Answers to a few basic questions can help clarify what kind of scope makes sense for your workbench.
JAMES MCGREGOR, NEWARK ELEMENT14
For many engineers, the oscilloscope is the most useful and versatile tool on the bench. So when it’s time to buy a new one, it’s important to make sure the scope meets your test and measurement needs. But before you go shopping, it might be helpful to bone up on the latest trends in test and measurement equipment based on what we’re seeing in our T&M unit at Newark element14. Some recent developments may affect the choices you make. And a quick checklist of tips and questions may help you make the right decision.
TRENDS IN THE OSCILLOSCOPE MARKET
The oscilloscope market has traditionally divided into two streams: Mainstream scopes that are completely adequate for most applications, and higher-end scopes that offer more sophisticated and precise measurements for research and specialized industrial applications. Within this range of capabilities, most manufacturers have kept prices in a sweet spot between $3,000 and $7,000 per scope.
But more recently, we’re seeing an expanded range of options at both the lower and the upper edge of the market. In addition to oscilloscopes that offer the basics, now priced at $2,000, there are also units priced upwards of $30,000 that allow engineers to take extremely precise measurements. Generally speaking, this trend shows the T&M industry is reacting to movements in the larger consumer market where customers want and expect more choices.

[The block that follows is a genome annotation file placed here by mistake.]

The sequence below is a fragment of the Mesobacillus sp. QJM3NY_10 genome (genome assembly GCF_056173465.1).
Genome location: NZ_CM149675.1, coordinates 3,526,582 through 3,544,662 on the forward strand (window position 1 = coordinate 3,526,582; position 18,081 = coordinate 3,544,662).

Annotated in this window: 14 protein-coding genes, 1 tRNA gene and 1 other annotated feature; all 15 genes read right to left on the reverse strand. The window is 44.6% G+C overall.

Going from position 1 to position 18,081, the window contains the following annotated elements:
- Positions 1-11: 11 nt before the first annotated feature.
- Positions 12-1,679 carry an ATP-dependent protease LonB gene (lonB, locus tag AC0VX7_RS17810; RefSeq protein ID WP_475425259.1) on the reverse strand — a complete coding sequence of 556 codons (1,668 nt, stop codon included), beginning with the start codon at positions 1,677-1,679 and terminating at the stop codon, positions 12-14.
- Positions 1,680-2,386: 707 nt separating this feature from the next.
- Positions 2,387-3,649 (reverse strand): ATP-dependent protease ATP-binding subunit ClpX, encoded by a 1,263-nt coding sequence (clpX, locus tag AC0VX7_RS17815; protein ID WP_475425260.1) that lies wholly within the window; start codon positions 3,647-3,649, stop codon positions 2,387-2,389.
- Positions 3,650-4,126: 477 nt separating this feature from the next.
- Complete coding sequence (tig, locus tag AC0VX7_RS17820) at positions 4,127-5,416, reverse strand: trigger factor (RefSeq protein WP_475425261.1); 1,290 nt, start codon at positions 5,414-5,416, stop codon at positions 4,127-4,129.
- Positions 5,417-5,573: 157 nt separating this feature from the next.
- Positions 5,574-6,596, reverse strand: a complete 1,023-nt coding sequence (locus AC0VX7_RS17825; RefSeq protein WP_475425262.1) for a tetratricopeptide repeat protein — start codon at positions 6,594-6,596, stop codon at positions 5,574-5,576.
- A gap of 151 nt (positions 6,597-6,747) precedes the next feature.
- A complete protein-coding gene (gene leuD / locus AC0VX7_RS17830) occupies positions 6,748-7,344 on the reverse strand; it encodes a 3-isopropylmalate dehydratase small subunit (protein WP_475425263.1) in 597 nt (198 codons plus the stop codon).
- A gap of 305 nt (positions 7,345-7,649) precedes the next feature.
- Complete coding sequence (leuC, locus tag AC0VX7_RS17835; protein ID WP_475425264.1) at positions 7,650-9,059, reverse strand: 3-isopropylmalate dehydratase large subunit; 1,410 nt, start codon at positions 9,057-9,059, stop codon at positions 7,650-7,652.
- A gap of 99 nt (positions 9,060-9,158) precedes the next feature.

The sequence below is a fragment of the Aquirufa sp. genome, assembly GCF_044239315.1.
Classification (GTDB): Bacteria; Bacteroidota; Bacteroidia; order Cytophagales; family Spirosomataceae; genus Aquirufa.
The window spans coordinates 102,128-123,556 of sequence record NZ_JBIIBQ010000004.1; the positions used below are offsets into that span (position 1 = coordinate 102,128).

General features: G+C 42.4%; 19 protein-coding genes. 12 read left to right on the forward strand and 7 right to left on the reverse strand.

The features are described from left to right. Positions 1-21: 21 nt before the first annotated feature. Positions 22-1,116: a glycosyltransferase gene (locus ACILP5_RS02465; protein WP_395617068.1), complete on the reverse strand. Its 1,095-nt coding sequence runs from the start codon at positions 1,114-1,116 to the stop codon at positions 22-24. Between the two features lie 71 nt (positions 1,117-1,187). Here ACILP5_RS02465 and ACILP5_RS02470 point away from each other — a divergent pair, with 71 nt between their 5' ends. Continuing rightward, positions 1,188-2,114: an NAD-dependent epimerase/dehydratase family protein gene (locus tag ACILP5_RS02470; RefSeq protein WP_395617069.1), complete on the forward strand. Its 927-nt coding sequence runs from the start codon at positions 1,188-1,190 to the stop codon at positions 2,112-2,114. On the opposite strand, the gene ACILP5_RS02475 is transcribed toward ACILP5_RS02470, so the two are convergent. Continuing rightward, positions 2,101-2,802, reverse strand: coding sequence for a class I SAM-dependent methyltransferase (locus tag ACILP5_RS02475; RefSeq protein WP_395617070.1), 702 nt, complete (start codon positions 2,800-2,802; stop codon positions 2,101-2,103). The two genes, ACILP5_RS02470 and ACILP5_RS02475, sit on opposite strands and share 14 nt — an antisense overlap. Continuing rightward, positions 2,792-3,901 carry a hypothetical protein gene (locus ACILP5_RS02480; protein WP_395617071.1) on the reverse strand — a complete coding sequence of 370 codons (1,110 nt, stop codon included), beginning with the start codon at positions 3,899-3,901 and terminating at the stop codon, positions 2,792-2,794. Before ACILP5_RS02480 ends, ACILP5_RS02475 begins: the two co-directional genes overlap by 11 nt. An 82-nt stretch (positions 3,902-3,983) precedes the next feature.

In turn, this increased range of options in the oscilloscope market amplifies the importance of T&M distributors for equipment manufacturers. Previously, engineers mostly had a short list of multi-use workhorse devices to choose from. But now, with a much broader range of choices, distributors offer equipment from a variety of manufacturers all in one place, so buyers get a fuller view of the options now available.
In terms of widely used functions, new touch-screen user interfaces on some of the higher-end oscilloscopes make the product more intuitive to use, and they can save users time when learning a new piece of equipment. Touch-screens also speak to a new generation of users—millennials—who expect a more interactive interface than traditional knobs and dials.